Happiness is more precious than possessions!

Read a wonderful review of A Bottle of happiness by June Hopper Swain for IBBY Link February 2017.

 

A Bottle of Happiness, Pippa Goodhart, illus. Ehsan Abdollahi, London: Tiny Owl Publishing, hb. 978 1 9103 2820 0, 2016, £12.99, 28pp. [Picture book, 4–8 years. Keywords: happiness; rich versus poor.]

This is a delightful and heart-warming picture book both for the message it carries, that happiness is more precious than possessions, and for its vibrant, innovative illustrations. The people on one side of a mountain work hard and are rich and want to get even richer, while those on the other side of the mountain work hard too but, through no fault of their own, are poor, and have just enough food to eat and clothes to wear if they share things with each other. Pim, a young boy from this group of poor people, journeys from his side of the mountain to the other to find out what life is like for those living there. In their market place he finds that the people have an abundance of everything material but they are not very happy. In exchange for some fruit, Pim agrees to pay a stallholder with what his own people have in abundance: happiness. Back home he collects this in a bottle, along with some laughter, music and love, and takes it back to the stallholder and his people. Their lives are transformed, and now the people on both sides of the mountain share everything with each other and are very, very happy.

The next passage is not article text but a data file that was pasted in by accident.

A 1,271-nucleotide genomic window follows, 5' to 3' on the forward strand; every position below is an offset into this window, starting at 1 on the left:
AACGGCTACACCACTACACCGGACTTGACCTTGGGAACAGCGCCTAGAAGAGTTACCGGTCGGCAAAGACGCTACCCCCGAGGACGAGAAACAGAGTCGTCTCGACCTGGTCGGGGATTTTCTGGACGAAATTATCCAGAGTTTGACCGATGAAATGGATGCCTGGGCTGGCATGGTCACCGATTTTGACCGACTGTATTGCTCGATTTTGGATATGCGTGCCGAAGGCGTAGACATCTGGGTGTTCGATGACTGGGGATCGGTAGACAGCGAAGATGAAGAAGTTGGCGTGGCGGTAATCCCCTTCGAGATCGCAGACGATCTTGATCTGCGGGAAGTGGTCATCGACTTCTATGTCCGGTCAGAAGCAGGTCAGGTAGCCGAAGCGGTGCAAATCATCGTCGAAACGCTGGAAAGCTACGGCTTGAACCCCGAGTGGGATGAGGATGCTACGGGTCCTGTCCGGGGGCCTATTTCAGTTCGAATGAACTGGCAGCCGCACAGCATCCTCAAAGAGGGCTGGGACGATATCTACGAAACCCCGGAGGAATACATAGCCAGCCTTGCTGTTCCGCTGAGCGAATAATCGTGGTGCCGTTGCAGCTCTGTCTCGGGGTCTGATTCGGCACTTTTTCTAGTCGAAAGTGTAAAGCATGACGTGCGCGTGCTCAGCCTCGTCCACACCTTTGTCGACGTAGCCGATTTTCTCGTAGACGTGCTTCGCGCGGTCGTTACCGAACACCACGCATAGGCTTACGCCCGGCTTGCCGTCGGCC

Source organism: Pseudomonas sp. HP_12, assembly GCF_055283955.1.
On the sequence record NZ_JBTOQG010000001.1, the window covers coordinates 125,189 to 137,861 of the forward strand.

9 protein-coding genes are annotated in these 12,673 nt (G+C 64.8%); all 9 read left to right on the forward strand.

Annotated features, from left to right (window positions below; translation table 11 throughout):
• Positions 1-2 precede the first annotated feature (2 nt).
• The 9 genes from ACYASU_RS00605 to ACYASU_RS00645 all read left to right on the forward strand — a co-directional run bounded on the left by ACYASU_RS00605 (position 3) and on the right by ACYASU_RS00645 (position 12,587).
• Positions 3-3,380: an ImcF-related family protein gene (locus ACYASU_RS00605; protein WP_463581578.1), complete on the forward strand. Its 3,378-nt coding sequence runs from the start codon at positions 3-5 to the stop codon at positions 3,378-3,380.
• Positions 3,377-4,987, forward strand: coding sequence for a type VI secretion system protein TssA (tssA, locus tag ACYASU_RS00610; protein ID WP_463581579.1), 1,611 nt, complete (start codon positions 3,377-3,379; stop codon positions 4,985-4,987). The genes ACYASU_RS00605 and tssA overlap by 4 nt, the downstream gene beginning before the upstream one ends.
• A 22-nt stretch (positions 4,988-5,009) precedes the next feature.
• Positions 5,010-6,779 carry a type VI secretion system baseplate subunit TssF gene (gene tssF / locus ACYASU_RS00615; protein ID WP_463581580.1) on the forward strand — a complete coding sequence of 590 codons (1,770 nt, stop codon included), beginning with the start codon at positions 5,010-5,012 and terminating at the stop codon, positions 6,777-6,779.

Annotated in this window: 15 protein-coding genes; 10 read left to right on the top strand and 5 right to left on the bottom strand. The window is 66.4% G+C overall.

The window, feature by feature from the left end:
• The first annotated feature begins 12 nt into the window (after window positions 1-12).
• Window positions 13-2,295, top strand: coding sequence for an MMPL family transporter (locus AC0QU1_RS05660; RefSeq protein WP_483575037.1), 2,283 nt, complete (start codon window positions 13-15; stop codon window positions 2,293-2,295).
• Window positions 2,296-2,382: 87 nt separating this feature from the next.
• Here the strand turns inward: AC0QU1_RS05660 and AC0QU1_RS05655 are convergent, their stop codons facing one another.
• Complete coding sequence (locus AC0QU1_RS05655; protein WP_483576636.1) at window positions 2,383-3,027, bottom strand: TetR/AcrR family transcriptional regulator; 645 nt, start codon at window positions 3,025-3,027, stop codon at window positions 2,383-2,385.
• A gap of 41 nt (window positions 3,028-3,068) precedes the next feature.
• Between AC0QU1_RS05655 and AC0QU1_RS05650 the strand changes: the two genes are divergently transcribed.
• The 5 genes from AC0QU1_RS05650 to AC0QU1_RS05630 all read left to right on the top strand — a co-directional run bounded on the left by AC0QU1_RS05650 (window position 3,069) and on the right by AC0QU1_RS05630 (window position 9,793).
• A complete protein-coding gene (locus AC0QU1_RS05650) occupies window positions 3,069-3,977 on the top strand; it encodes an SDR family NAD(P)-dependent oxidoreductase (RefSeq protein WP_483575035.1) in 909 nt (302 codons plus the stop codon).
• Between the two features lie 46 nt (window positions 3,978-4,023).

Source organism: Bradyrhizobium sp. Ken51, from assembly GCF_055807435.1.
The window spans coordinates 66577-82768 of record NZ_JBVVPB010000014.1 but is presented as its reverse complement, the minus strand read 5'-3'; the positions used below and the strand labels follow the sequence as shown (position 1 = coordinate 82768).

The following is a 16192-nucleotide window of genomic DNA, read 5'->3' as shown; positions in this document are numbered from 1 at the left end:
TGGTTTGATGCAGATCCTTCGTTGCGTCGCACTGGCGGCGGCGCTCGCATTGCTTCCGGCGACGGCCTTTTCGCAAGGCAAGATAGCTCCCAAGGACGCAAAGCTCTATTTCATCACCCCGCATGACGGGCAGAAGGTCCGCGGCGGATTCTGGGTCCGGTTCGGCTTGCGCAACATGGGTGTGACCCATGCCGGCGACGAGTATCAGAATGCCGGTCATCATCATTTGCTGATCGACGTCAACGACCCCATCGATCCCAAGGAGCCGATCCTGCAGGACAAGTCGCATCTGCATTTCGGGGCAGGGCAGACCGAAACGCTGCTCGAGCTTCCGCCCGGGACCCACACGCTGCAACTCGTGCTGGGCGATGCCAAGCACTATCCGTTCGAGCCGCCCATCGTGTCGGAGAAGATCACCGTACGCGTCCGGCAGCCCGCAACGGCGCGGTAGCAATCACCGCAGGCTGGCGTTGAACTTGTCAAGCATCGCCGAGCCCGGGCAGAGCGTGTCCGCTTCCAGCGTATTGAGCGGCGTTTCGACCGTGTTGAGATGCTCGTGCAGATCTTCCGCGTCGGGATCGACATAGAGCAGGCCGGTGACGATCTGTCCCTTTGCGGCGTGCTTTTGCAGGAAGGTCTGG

British-born Pippa Goodhart has written many children’s books, including the prize-winning picture book You Choose (2003) as well as the Winnie the Witch stories (originally created by Valerie Thomas) that she writes under the pen name Laura Owen. Iranian artist Ehsan Abdollahi was inspired by the surroundings, fabrics and clothes of the people of southern Iran when working on the illustrations for this picture book, and the story is brought vividly to life in the vibrant watercolours and clear-cut patchwork patterns that are made even more vibrant and sharp by his skilful use of white throughout. [For an interview with the artist that includes a discussion of this book, see here]

June Hopper Swain

 

 

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